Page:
PHOTO BY MICHAEL PIAZZA / STYLED BY CATRINE KELTY
We eat a lot of fish at home, and in the fall this is a great go-to preparation for salmon. Don’t use an apple that is too sweet; something that is a little tart, like Cortland, Pippin, or Winesap, can really make the seafood shine. This apple purée can be used with poultry or pork as well as the salmon. Cut the fennel and apple at the last minute before dressing with the lemon juice and olive oil so nothing turns brown, and if you save a few of the fennel fronds you can add them to the salad for a nice garnish.
4 7-ounce pieces of skinless salmon filet
extra virgin olive oil
2 large Granny Smith apples
2 teaspoons unsalted butter
1 shallot, peeled and sliced
¼ cup dry white wine
2 cups heavy cream
1 teaspoon lemon zest
1 small head fennel, shaved very thin
12 leaves Italian parsley, chiffonade
1 tablespoon lemon juice
salt and pepper to taste
Preheat the oven to 300°. Arrange the salmon on a baking dish, pink side up, and brush with olive oil, season with salt and pepper, and bake for 15 minutes.
Peel and cut 1½ apples into thick slices, reserving the last half for the fennel salad. Heat the butter until it begins to lightly brown, then add the shallots and apple slices. Let the apple and shallots cook until they begin to brown lightly, then add the wine and bring to a quick boil. Add the cream and simmer for 10 minutes. Stir in the lemon zest. Remove from the heat and purée in a blender until smooth (the purée should be thick enough to stay in place on a plate; if it is too thin, return it to the pan and reduce it slightly to thicken).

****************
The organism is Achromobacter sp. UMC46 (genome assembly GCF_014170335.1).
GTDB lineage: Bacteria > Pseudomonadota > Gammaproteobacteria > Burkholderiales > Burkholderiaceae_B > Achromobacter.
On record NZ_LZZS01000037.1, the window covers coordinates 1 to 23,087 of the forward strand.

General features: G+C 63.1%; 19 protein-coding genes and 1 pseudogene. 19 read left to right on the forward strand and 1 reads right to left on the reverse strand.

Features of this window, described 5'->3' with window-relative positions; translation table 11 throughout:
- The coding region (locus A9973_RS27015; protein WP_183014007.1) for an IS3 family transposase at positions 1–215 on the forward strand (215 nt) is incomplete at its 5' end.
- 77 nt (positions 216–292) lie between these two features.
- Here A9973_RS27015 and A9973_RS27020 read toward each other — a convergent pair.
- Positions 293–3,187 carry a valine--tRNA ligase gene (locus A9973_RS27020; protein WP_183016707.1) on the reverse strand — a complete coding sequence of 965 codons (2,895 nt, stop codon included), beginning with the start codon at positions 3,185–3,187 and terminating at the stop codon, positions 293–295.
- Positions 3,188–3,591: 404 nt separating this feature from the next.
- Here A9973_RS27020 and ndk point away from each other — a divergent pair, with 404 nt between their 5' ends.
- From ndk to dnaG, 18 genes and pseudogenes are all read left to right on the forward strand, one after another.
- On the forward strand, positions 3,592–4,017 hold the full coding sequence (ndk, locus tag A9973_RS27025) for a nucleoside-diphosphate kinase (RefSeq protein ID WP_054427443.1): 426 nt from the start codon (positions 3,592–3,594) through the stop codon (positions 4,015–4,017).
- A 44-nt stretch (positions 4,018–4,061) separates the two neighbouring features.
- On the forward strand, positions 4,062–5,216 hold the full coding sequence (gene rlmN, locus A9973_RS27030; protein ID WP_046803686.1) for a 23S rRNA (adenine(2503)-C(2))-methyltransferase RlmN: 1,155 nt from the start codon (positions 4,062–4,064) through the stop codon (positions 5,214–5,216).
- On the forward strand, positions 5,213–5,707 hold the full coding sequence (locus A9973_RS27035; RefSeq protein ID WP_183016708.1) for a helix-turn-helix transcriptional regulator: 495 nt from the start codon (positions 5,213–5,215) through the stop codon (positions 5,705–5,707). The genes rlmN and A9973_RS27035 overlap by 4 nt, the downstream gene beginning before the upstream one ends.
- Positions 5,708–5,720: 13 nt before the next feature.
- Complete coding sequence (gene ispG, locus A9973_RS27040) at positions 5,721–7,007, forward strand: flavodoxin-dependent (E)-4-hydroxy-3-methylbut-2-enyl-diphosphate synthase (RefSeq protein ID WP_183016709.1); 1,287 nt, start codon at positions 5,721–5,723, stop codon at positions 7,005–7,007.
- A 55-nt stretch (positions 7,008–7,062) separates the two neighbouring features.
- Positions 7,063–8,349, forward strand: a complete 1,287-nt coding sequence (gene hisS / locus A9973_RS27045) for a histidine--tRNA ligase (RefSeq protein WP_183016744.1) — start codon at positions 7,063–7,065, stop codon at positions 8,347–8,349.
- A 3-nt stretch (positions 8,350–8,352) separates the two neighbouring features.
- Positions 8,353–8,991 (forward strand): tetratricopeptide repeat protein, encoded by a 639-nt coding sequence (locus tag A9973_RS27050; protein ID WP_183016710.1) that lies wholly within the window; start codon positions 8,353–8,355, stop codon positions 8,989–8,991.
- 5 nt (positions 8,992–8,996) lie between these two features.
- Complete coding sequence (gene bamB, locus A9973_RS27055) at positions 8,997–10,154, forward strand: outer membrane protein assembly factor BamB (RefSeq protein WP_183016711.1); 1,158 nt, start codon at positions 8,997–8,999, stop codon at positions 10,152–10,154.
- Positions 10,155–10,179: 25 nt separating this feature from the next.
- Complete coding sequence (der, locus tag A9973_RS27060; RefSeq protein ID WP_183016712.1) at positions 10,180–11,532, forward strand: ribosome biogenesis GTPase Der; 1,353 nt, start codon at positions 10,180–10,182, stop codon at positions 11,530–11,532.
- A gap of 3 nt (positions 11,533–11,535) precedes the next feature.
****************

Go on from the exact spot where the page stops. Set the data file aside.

Spread the purée on the bottom of a warm serving platter and arrange the cooked salmon on top. Julienne the remaining apple and mix with the shaved fennel, parsley, lemon juice and 2 tablespoons olive oil. Place a little salad on top of each portion of salmon and serve.
Lisa Sewall graduated from Johnson and Wales in Providence. She then came to Boston and worked at Biba, before going to Nantucket to work at the White Elephant, Summer House, and Wauwinet. She returned to Boston and was the Pastry Chef at L’Espalier (where she met, Jeremy, her husband.) For five years, she lived in Northern California as the opening Pastry Chef at Ondine in Sausalito. In 2006, she and Jeremy opened Lineage in Brookline. Lisa and Jeremy have three kids which keeps her out of professional kitchens for the moment!